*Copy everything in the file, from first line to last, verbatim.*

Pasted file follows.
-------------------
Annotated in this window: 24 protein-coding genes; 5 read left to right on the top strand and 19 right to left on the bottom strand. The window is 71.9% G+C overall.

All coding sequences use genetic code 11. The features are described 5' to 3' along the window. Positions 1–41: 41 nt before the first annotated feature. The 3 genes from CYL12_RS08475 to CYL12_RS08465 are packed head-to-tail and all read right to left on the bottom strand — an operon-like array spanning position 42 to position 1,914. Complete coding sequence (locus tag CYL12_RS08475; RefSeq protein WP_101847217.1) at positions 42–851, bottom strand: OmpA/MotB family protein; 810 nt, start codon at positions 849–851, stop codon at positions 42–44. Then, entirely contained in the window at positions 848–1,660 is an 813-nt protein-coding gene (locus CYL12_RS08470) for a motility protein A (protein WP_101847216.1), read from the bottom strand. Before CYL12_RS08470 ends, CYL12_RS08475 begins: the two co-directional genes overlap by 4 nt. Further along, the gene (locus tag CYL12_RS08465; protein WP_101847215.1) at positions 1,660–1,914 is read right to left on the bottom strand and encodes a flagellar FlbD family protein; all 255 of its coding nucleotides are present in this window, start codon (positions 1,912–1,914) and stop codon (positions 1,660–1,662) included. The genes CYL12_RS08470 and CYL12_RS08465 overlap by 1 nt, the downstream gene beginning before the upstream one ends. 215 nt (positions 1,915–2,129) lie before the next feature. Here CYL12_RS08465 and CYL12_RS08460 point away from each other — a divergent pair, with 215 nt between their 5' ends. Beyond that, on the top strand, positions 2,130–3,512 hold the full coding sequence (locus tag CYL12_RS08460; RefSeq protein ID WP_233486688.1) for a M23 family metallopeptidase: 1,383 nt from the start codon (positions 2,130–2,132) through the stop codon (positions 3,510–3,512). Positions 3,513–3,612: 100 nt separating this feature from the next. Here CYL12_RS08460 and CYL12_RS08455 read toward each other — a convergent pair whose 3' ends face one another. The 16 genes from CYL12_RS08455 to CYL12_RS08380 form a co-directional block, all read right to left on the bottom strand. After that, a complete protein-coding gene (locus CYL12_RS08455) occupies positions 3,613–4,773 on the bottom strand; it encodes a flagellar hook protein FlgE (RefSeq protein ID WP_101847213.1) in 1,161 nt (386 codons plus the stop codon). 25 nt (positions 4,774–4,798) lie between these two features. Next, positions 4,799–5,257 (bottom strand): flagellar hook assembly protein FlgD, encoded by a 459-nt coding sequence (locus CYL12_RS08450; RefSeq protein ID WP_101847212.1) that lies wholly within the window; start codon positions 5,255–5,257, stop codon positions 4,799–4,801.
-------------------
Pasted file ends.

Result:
Annotated in this window: 24 protein-coding genes; 5 read left to right on the top strand and 19 right to left on the bottom strand. The window is 71.9% G+C overall.

All coding sequences use genetic code 11. The features are described 5' to 3' along the window. Positions 1–41: 41 nt before the first annotated feature. The 3 genes from CYL12_RS08475 to CYL12_RS08465 are packed head-to-tail and all read right to left on the bottom strand — an operon-like array spanning position 42 to position 1,914. Complete coding sequence (locus tag CYL12_RS08475; RefSeq protein WP_101847217.1) at positions 42–851, bottom strand: OmpA/MotB family protein; 810 nt, start codon at positions 849–851, stop codon at positions 42–44. Then, entirely contained in the window at positions 848–1,660 is an 813-nt protein-coding gene (locus CYL12_RS08470) for a motility protein A (protein WP_101847216.1), read from the bottom strand. Before CYL12_RS08470 ends, CYL12_RS08475 begins: the two co-directional genes overlap by 4 nt. Further along, the gene (locus tag CYL12_RS08465; protein WP_101847215.1) at positions 1,660–1,914 is read right to left on the bottom strand and encodes a flagellar FlbD family protein; all 255 of its coding nucleotides are present in this window, start codon (positions 1,912–1,914) and stop codon (positions 1,660–1,662) included. The genes CYL12_RS08470 and CYL12_RS08465 overlap by 1 nt, the downstream gene beginning before the upstream one ends. 215 nt (positions 1,915–2,129) lie before the next feature. Here CYL12_RS08465 and CYL12_RS08460 point away from each other — a divergent pair, with 215 nt between their 5' ends. Beyond that, on the top strand, positions 2,130–3,512 hold the full coding sequence (locus tag CYL12_RS08460; RefSeq protein ID WP_233486688.1) for a M23 family metallopeptidase: 1,383 nt from the start codon (positions 2,130–2,132) through the stop codon (positions 3,510–3,512). Positions 3,513–3,612: 100 nt separating this feature from the next. Here CYL12_RS08460 and CYL12_RS08455 read toward each other — a convergent pair whose 3' ends face one another. The 16 genes from CYL12_RS08455 to CYL12_RS08380 form a co-directional block, all read right to left on the bottom strand. After that, a complete protein-coding gene (locus CYL12_RS08455) occupies positions 3,613–4,773 on the bottom strand; it encodes a flagellar hook protein FlgE (RefSeq protein ID WP_101847213.1) in 1,161 nt (386 codons plus the stop codon). 25 nt (positions 4,774–4,798) lie between these two features. Next, positions 4,799–5,257 (bottom strand): flagellar hook assembly protein FlgD, encoded by a 459-nt coding sequence (locus CYL12_RS08450; RefSeq protein ID WP_101847212.1) that lies wholly within the window; start codon positions 5,255–5,257, stop codon positions 4,799–4,801.